Toshiba Kills HD DVD

Dave Zatz —  February 19, 2008

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With the exception of ~1 million owners, the HD DVD story pretty much concluded today when Toshiba pulled the plug:

Toshiba Corporation today announced that it has undertaken a thorough review of its overall strategy for HD DVD and has decided it will no longer develop, manufacture and market HD DVD players and recorders. Toshiba will begin to reduce shipments of HD DVD players and recorders to retail channels, aiming for cessation of these businesses by the end of March 2008. Toshiba also plans to end volume production of HD DVD disk drives for such applications as PCs and games in the same timeframe

The tipping point came just prior to CES when Warner Brothers gave up on HD DVD. And it’s be all downhill for Toshiba ever since. However, we won’t see mass market adoption of Blu-ray until the hardware prices creep down. Not to mention that most folks are perfectly content with DVDs – they include surround sound, hold up well on HD sets, play on all modern computers and in minivans, plus they can be ripped. Having said that, industry will now focus on educating the consumer – moms don’t know what Blu-ray is. While digital downloads and expanded VOD/PPV offerings are gaining momentum, there’ll always be a retail market for optical video discs.

10 responses to Toshiba Kills HD DVD

  1. There’s been some speculation regarding Toshiba building their own Blu-ray players… Despite what was or was not said at todays press conference, I assure you they want a piece of the action and will be producing Blu-ray hardware well before the holidays. Which is why they killed HD DVD production as early as they did.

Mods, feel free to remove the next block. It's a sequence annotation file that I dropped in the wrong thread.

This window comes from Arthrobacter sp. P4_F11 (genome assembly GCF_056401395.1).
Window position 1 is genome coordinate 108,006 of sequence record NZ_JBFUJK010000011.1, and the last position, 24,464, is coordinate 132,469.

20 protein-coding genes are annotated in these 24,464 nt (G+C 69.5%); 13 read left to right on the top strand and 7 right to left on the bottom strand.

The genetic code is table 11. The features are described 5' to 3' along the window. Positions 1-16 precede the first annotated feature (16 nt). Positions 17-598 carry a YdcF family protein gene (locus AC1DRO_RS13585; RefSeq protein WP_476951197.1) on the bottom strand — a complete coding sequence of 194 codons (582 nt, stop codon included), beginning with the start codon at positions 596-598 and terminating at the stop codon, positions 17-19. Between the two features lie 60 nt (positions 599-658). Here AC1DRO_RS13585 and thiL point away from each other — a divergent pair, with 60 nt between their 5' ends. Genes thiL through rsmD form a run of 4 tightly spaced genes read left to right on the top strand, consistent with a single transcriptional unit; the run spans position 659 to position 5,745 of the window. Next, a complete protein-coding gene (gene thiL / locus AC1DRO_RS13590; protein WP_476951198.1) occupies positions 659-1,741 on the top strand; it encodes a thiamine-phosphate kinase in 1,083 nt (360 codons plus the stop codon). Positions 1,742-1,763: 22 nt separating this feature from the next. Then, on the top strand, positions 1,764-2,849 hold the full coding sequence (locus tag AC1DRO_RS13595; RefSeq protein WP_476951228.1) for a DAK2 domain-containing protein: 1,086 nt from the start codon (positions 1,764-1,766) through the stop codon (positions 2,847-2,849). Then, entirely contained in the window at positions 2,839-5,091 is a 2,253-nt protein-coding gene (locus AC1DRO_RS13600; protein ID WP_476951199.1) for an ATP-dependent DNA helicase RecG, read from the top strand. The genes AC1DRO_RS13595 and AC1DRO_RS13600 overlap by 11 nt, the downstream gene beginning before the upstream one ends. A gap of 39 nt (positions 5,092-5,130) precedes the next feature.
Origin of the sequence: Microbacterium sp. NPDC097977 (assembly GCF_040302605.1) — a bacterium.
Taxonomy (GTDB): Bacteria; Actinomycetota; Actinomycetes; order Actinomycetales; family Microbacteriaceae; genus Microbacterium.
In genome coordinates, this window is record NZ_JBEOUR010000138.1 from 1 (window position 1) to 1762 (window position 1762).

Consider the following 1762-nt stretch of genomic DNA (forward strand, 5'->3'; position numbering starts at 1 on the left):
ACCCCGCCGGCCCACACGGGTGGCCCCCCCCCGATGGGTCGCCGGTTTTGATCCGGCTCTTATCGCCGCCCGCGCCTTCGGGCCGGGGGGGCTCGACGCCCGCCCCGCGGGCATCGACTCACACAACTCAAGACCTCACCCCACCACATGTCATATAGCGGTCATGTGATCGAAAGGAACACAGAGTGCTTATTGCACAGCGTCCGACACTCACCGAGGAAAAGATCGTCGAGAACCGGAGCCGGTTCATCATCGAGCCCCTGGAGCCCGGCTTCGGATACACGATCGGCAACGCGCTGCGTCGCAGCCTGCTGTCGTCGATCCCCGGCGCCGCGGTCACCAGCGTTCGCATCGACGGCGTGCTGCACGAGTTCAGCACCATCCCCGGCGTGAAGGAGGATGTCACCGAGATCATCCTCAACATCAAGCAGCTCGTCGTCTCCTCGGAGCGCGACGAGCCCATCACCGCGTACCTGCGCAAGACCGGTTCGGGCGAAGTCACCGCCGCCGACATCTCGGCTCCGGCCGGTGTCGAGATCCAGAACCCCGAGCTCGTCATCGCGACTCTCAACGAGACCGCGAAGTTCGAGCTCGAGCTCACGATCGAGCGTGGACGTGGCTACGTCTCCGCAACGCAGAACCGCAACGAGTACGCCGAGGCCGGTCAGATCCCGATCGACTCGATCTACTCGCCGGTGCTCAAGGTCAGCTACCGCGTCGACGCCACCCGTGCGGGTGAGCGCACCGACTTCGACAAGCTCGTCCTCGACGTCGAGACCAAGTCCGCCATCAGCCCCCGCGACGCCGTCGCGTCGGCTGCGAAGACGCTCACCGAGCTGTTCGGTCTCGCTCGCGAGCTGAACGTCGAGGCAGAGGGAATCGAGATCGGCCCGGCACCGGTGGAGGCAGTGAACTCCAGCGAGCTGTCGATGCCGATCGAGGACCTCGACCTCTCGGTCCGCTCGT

2. Some might wait to jump on Blu-ray until there is another profile 2.0 player other than the PS3.

  3. I’m one of those people perfectly happy with standard DVD’s. I have a very large pile of DVD’s in a storage box hid away in the basement since many of them are ripped onto my HTPC and served up via SageTV. The quality is still darn good for my tastes.

    I guess eventually I could be swayed to follow the crowd if Blu-Ray acceptance hits the tipping point, but for now I’ll stay in my price range with the standard DVDs. Oh by the way, my Dad was very confused about the whole HD-DVD and Blu-Ray thing too. He was worried about the message he got from Netflix telling him they would no longer stock HD-DVD’s. I explained to him that he had the basic, standard DVD players anyway……

  4. Josh, the more tech savvy will be keeping an eye on that, though the mass market won’t know or probably care. Everytime I hear my Xbox spin up or feel the heat coming from it, the PS3 calls my name… though I’d hate to give up Xbox Live and achievements. (I’m only going to have room for one in the above-fireplace cubby when we move next month.)

    As far as parents and tech… I don’t know if my mom knows anything about Blu-ray (though her home page is set as ZNF), but I was surprised she understands the digital converter box: She asked over the weekend about getting one for the kitchen TV and knew she wouldn’t need one for the bedroom or living room where she has cable boxes. I told her to hold off for now and we’d see about replacing that TV next year.

  5. The next step is to only release on Blu-Ray – any idea when that day is coming?

    For how long did studios release both VHS and DVD versions? It seems like forever (I want to say 10 years +).

    I just need BD-R so I can start offloading some of my XVIDs onto discs for storage :)

  6. All I want is a decent, bug free Blu-ray player that has all of the audio options, doesn’t cost over $500 and takes up less than half my shelf space. Why is that so hard?